by Adam Heggenstaller - Thursday, July 31, 2014
In a July 23 letter submitted to Secretary of the Interior Sally Jewell, NRA and 32 other conservation organizations call the recent lead-ammo ban petition filed with the Department of the Interior (DOI) by the Humane Society of the United States (HSUS) and other anti-hunting groups “quite simply an attempt to drive hunters, and subsequently recreational target shooters, off of Federal public lands. It is unnecessary, has no basis in sound science and should be rejected by the Department.”
The HSUS petition, filed in early June, demands DOI implement rules that ban hunting with traditional ammunition containing lead on more than 160 million acres of public lands managed by the National Park Service and the U.S. Fish and Wildlife Service. As outlined in “The HSUS Lead-Free Campaign” handbook, the petition is the first step in a three-pronged, “comprehensive approach to ending the use of lead ammunition for hunting purposes—hitting the issue at every level and utilizing animal welfare concerns as the primary rationale—[that] will achieve lasting results and save millions of animals’ lives in the process.”
Despite its emotional pleas to pet lovers, “animal welfare” appears to be the least of concerns for HSUS. As reported by HumaneWatch, HSUS tax forms show less than 1 percent of the $131 million it raised in 2011 went to support animal shelters. In its 2012 tax return, HSUS—a registered 501(c)(3) organization—reported investing a whopping $25.7 million in offshore funds.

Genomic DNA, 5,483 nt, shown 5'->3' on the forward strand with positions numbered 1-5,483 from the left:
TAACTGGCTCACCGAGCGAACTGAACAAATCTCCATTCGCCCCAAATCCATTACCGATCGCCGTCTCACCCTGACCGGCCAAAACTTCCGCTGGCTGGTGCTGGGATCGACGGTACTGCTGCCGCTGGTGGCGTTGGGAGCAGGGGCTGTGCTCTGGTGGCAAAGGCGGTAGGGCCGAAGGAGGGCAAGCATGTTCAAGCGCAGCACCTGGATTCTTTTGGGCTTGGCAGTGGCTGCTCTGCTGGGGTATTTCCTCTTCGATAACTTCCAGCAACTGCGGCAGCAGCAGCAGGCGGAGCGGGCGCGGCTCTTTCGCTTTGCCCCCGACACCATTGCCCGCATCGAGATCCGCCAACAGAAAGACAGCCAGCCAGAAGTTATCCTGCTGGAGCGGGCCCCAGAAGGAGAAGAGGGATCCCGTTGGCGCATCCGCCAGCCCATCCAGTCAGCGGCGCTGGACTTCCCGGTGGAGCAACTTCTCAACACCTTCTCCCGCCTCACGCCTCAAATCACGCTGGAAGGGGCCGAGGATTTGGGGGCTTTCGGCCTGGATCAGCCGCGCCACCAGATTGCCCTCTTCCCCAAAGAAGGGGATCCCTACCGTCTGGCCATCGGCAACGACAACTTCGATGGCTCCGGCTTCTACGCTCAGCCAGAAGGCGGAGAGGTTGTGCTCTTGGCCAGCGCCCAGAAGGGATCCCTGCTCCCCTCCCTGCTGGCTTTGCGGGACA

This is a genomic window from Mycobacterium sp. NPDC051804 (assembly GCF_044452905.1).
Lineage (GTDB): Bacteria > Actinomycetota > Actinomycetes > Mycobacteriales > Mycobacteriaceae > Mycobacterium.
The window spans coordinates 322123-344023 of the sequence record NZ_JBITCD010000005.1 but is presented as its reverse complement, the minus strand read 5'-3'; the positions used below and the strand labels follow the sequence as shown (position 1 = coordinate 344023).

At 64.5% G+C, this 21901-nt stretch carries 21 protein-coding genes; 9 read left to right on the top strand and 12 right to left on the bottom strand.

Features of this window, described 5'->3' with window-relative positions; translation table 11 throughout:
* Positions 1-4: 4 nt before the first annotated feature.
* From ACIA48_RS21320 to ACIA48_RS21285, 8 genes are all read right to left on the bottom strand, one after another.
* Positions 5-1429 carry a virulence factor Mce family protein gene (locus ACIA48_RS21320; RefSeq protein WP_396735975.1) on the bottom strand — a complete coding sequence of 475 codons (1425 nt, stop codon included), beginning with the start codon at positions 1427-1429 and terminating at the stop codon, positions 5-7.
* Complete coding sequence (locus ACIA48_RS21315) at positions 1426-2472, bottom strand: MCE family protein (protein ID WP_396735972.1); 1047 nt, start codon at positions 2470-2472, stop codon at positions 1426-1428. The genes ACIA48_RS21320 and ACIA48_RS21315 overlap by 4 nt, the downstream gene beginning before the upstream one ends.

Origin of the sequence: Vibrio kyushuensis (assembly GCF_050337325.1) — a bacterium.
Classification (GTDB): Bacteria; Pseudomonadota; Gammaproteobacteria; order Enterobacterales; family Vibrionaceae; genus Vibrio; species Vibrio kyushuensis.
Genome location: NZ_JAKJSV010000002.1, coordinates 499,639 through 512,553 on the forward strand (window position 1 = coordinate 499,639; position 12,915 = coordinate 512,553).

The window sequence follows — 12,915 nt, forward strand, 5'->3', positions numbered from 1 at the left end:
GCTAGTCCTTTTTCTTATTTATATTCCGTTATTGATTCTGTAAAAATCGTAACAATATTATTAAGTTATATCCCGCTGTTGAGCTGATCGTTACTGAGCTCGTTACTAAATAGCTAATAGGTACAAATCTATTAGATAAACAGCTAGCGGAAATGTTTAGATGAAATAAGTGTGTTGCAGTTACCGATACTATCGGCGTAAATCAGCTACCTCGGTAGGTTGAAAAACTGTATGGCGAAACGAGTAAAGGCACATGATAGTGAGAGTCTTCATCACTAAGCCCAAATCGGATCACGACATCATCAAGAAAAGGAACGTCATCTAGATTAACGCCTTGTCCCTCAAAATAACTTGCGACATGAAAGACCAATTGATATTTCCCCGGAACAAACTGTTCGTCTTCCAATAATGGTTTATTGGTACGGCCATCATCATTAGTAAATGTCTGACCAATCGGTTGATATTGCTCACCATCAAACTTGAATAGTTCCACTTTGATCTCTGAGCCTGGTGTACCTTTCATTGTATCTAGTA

“But why would a U.S. charity be putting $26 million in the Caribbean?” asked HumaneWatch in a recent blog post. “HSUS is a non-profit. It’s not in the business of investing money in hedge funds to make a profit. … It’s because money seems to come first for the cynics and the bean-counters running HSUS.”
If HSUS were concerned about animals, it would recognize the leading role hunters and shooters play in conserving wildlife. The National Shooting Sports Foundation reports that, as of 2013, purchases of firearms and ammunition raised more than $7 billion in support of wildlife conservation through an excise tax established in 1937 under the Federal Aid in Wildlife Restoration Act, commonly called “Pittman-Robertson.” These funds benefit all wildlife on public lands—not just game animals—and a large part of them have come from the sale of traditional ammunition.